6.7/10
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Belgica (2016)

The drama follows two brothers who start a bar and get swept up in its success in the midst of Belgium's nightlife scene.
4 wins & 10 nominations. See more awards »

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Cast

Cast overview, first billed only:
Stef Aerts ... Jo
Tom Vermeir Tom Vermeir ... Frank
Stefaan De Winter ... Ferre
Dominique Van Malder Dominique Van Malder ... Manu Dewaey
Ben Benaouisse Ben Benaouisse ... Momo
Boris Van Severen ... Tim Coppens
Sara De Bosschere Sara De Bosschere ... Nikki
Charlotte Vandermeersch ... Isabelle
Hélène De Vos Hélène De Vos ... Marieke
Jean-Michel Balthazar Jean-Michel Balthazar ... André
Bo De Bosschere Bo De Bosschere ... Wibo
Sam Louwyck Sam Louwyck ... Rodrigo
Anjana Dierckx Anjana Dierckx ... Katrien
Hannes Reckelbus Hannes Reckelbus ... Jan
Silvanous Saow Silvanous Saow ... Rudy Rasta
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Storyline

The drama follows two brothers who start a bar and get swept up in its success in the midst of Belgium's nightlife scene.

Plot Summary | Add Synopsis

Plot Keywords:

bar | smoking | cocaine | baby | urination | See All (40) »

Genres:

Drama

Certificate:

See all certifications »
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Details

Country:

Belgium | France

Language:

Flemish | Dutch

Release Date:

2 March 2016 (Belgium) See more »

Also Known As:

Café Belgica See more »

Company Credits

Show more on IMDbPro »

Technical Specs

Runtime:

Color:

Color | Black and White (surveillance footage)

Aspect Ratio:

2.35 : 1
See full technical specs »
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Did You Know?

Trivia

Matthias Schoenaerts was cast as one of the lead brothers, but dropped out due to scheduling conflicts with Maryland (2015). Tom Vermeir was cast instead. See more »

Connections

References My Little Pony: Friendship Is Magic (2010) See more »

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User Reviews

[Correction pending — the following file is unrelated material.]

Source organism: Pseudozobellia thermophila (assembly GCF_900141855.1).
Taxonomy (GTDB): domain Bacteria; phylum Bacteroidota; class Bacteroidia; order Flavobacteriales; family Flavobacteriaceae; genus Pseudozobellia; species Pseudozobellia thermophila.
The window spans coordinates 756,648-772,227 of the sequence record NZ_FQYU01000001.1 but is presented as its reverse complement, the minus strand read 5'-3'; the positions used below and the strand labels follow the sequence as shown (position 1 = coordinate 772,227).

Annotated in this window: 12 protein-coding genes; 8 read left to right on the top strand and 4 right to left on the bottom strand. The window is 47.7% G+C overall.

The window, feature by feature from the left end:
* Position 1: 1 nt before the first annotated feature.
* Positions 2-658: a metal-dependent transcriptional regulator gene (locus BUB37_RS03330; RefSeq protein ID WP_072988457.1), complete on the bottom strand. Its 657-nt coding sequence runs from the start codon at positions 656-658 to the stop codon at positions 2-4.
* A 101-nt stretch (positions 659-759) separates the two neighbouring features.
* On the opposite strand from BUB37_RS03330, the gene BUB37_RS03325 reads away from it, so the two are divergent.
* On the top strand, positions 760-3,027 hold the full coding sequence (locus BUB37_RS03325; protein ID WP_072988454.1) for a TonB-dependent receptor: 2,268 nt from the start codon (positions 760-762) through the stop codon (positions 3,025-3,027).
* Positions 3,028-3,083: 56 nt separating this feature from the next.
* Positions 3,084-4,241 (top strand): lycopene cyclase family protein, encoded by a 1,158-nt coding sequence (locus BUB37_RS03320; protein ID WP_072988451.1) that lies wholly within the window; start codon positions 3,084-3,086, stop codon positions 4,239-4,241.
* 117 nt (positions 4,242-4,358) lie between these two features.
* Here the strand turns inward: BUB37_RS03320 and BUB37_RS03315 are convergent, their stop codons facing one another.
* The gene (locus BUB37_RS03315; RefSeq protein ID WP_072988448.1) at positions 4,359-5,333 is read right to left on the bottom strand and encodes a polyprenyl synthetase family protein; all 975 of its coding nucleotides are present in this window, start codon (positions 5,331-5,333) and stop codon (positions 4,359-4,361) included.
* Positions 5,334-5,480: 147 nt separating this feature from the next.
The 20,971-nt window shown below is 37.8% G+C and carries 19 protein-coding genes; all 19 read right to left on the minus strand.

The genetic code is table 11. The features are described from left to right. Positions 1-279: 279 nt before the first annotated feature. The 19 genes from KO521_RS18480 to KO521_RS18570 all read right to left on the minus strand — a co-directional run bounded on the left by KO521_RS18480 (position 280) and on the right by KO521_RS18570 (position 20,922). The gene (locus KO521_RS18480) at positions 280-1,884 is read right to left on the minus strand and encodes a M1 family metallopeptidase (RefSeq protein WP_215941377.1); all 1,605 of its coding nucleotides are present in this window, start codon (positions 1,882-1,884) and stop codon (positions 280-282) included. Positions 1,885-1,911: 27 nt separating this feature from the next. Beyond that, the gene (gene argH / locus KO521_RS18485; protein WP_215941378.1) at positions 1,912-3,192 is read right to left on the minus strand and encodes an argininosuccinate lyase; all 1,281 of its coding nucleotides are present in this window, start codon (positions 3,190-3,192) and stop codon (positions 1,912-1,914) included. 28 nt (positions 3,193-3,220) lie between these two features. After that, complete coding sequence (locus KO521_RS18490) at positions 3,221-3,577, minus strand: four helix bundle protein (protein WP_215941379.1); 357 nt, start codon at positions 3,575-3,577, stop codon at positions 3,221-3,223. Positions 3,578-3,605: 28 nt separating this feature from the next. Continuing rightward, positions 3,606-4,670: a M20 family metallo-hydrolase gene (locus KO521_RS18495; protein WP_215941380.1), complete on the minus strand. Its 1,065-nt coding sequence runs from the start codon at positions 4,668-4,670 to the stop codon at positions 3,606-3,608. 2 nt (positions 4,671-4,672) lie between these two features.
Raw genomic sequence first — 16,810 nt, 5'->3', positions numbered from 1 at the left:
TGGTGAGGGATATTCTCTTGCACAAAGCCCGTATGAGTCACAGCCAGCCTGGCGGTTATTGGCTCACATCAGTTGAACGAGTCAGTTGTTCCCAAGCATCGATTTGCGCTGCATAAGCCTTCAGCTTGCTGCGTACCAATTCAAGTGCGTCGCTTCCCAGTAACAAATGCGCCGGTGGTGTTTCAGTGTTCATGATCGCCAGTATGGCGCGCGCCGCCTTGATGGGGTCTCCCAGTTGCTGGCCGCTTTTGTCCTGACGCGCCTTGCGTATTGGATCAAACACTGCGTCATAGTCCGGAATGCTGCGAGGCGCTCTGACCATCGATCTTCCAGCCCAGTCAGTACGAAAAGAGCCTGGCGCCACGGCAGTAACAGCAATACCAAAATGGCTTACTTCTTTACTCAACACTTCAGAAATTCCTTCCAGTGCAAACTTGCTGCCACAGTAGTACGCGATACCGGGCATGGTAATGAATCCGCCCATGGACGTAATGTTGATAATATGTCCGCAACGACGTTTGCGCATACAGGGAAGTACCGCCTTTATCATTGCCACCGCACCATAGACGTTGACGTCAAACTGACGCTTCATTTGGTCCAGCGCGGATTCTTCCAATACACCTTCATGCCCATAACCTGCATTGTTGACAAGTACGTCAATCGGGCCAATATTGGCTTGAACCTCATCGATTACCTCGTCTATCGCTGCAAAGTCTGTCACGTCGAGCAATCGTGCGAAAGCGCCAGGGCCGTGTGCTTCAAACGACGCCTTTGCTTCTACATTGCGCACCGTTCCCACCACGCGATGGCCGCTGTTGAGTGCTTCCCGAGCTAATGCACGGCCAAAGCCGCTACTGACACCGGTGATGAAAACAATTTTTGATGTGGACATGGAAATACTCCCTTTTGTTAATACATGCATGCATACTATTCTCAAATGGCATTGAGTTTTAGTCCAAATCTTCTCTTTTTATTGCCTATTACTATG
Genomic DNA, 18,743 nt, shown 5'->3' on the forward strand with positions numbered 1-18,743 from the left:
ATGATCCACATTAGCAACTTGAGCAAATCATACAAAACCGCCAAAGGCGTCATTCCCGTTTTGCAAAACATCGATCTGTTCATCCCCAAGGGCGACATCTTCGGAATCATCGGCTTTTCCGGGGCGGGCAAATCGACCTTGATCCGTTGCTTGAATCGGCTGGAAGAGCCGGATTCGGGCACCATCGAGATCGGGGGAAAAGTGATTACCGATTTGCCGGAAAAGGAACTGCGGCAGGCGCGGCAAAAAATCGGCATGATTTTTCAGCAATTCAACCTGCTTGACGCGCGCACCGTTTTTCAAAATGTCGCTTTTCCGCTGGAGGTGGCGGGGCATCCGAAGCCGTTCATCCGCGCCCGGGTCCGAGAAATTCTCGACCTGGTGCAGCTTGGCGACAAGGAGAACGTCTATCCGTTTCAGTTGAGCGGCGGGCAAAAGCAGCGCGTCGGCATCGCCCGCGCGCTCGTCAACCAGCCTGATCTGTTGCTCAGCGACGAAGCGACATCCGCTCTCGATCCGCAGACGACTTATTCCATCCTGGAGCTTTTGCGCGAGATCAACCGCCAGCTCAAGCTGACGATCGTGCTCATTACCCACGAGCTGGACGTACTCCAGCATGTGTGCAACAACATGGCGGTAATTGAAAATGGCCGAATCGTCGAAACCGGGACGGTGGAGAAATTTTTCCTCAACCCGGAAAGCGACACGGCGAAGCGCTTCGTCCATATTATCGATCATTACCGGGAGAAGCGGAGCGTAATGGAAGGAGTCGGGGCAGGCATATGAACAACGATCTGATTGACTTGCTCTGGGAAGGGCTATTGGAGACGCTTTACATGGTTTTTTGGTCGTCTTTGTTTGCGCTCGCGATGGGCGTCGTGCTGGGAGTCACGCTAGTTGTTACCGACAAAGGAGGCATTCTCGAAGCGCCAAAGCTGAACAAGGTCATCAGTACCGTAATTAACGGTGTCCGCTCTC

Rich in texture, 'Belgica' is a visually compelling and impactful film.
27 January 2016 | by cinemacySee all my reviews

While I haven't seen previous work from Belgian/Dutch filmmaker Felix van Groeningen, whose last film, 'The Broken Circle Breakdown', received an Oscar nomination, there is rich enough texture in his new film, 'Belgica', to truly marvel at the craft and storytelling. A festival programmer introduced this film, one of Sundance's opening night selections, with the following statement: "For the last few years, we have been trying to get the World Dramatic category as top-tier as our US Dramatic. This year, thanks in part to this film, I think we finally reached that."

The title comes from the bar in which the film takes place. Two brothers come together to expand what was previously a hole-in-the-wall bar into a full-on destination with a massive remodel. As their dream version of Belgica comes to fruition, so do added layers of conflict that arise with the massive growth: trouble with the new crowds, women, drugs, and differences in opinion on the bar's future. The standout is the photography, which utilizes a broad variety of motifs and themes to display the strife that the two brothers are experiencing. At the beginning when the bar is small, the film carries a red hue with intimacy and fun themes, and as the bar expands beyond their control the color schemes shift toward a harsh and cold blue. That may be the largest visual shift but throughout there are numerous deliberate lighting decisions made to subtly enhance the viewer's understanding of these characters. At the beginning working at Belgica seems like the best thing in the world, and as we go on we see that it comes with a lot of baggage and pain, paralleling a heavy night of partying and drinking.

The film feels a bit long at two hours, especially as the experiences get less jovial. A few of the side stories don't entirely pay off, and most of the bar characters don't have enough time to get fully realized. At the end of the day, this story is about two brothers in different stages of life figuring out how to handle it in the face of their own personal troubles. a very watchable story in that they are each so compelling and realized. No matter how frustrating some of their choices are, we want them to succeed and find what's best. It's this type of character development that lets the film fly.

The characters in Belgica are each so compelling and realized that no matter how frustrating some of their choices are, we want them to succeed. It's this type of character development that lets the film fly. As someone who loves locations as characters, the titular Belgica is, of course, a prominent character of its own- morphing and developing as the plot progresses just like any of the actor's characters. For the experience of vicariously owning and living at a bar, which includes both raging fun and slamming comedowns, 'Belgica' is a compelling piece that visually stands above the crowd.

For more, visit: www.cinemacy.com


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